Here’s how tax-loss harvesting can work year-round for you

Morgan Stanley Wealth Management


Summary: What is tax-loss harvesting exactly, and how do some investors use it to reduce their tax bills?

image of a harvesting grain

Most people are unhappy when their investments decrease in value. But there may be a silver lining to keep in mind: Investment losses can potentially become tax benefits through a process called tax-loss harvesting.

While many investors focus on tax-loss harvesting toward year end, it’s a strategy that can help you year-round. That’s particularly true during times of market volatility.

Tax-loss harvesting: How does it work?

Tax loss harvesting is a tax-efficient investing strategy that can help minimize the amount of current taxes you have to pay on your investments. Under current US federal tax law, you can offset your capital gains with capital losses incurred during that tax year or carried over from a prior tax return. Capital gains are generally the profits you realize when you sell an investment for more than you paid for it, and capital losses are generally the losses you realize when you sell an investment for less than you paid for it.

Since US investors are taxed on net capital gains, offsetting capital gains with capital losses can lower your taxable income (provided you’re a US taxpayer). Let’s say that you hypothetically earn a profit of $30,000 by selling Fund A. Meanwhile, you notice that Fund B is down by $15,000. By selling Fund B, you can potentially use those capital losses to partially offset your capital gains from Fund A—meaning you’d possibly only owe taxes on $15,000 of profit instead of $30,000.

“Harvesting” that $15,000 loss, in this case, would have no effect on the portfolio’s value, and you could use the proceeds to buy a similar investment, subject to the "wash sale” rules. That would allow you to maintain roughly the same asset allocation while possibly reducing your federal income taxes, leaving you with additional funds that would remain in your investment account continuing to earn investment gains.

Your losses can also offset up to $3,000 of ordinary income each taxable year. Let’s use another hypothetical scenario. Say you realized a profit of $30,000 from Fund A. But in this scenario, Fund B lost $33,000. Assuming you had no other capital gains or losses for the year, you could use the loss to offset your entire gain from Security A, plus you could offset $3,000 of your ordinary income, further reducing your current income tax liability, or possibly increasing your tax refund.

One thing to watch out for: wash sales

You’ll want to make sure you don’t inadvertently participate in a “wash sale,” which occurs when you sell or trade stock or securities at a loss and buy the same or substantially identical stock or securities within 30 days before or after the sale. Basically, it says that you can’t sell Security B and then immediately buy it back again just to get the tax benefit, and if you do so, the capital loss will be deferred. You may, however, be allowed to claim the loss currently if you sell one stock and buy another one in the same industry—just not stock in the same exact company as before, or another investment the IRS would consider “substantially identical” to the one you sold.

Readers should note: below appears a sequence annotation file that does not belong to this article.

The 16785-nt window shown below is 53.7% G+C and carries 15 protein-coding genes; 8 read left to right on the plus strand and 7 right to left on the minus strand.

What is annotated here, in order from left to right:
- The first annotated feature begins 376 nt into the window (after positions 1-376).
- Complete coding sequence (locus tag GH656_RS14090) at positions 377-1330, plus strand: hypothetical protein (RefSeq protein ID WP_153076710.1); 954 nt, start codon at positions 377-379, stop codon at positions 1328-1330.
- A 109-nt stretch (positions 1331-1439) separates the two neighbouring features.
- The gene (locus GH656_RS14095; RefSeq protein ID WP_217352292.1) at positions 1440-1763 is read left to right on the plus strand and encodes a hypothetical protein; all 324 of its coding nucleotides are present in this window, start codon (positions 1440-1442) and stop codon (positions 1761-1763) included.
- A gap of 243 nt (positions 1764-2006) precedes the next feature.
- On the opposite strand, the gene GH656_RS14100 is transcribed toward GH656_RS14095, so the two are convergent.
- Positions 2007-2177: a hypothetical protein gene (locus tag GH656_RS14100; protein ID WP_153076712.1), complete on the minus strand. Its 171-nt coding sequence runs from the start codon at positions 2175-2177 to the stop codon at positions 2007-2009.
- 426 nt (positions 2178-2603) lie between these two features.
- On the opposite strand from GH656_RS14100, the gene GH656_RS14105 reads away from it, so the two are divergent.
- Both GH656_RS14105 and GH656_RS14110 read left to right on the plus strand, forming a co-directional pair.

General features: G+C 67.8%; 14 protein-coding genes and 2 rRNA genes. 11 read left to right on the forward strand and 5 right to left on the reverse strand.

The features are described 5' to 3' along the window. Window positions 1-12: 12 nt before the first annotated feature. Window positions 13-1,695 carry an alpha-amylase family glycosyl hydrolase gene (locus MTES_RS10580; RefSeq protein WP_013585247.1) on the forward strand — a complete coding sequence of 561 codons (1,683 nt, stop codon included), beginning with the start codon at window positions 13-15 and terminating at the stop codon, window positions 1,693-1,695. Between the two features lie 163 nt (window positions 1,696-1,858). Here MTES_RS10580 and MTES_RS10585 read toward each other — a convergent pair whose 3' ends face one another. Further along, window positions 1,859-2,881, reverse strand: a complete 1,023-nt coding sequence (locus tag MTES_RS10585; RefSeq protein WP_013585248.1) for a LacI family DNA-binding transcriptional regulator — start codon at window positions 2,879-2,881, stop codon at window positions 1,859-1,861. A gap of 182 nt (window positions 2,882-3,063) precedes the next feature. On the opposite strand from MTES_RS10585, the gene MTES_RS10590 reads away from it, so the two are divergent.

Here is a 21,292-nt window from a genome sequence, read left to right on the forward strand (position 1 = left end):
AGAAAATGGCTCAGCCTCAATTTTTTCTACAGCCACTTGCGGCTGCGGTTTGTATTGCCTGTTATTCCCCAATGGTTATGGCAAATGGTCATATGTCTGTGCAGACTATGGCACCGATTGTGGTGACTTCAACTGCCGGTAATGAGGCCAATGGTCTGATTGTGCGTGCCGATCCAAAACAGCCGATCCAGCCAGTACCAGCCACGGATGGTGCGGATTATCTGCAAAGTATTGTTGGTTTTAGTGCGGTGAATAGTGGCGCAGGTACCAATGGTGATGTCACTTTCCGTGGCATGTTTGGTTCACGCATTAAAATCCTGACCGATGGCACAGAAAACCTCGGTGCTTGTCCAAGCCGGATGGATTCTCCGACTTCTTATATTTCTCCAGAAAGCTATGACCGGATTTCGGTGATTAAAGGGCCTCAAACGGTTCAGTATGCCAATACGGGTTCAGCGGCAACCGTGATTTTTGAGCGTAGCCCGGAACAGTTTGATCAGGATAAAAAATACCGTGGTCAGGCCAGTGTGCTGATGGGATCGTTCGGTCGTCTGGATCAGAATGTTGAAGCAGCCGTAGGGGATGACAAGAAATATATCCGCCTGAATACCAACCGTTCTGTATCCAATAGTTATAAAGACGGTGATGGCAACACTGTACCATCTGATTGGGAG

Another thing to watch out for: short-term capital gains

The government incentivizes people to invest for the long-term rather than constantly buying and selling on ephemeral news. It does so by taxing short-term capital gains at a higher rate than long-term capital gains (profits from investments held longer than a year). So, it can have a particularly high impact on your tax bill to offset short-term investment gains with losses. Under current tax law, you’ll owe the tax rate on long-term capital gains (the maximum rate is 20%), while short-term capital gains get taxed at your regular income tax rate.

So, tax-loss harvesting can make a bigger difference if you trade a lot or have invested in strategies that see higher turnover and thus more short-term gains. Note that there are certain rules in the Internal Revenue Code that dictate whether particular capital losses offset short- versus long-term capital gains.

Of course, there’s no guarantee that tax-loss harvesting will achieve any particular tax result, or that it’s necessarily the best thing for you. Before implementing any tax strategy, check with your accountant or other US tax advisor.

The source of this article, “Tax-Loss Harvesting Can Work Year-Round for Investors—Here’s How,” was originally published on July 19, 2023.

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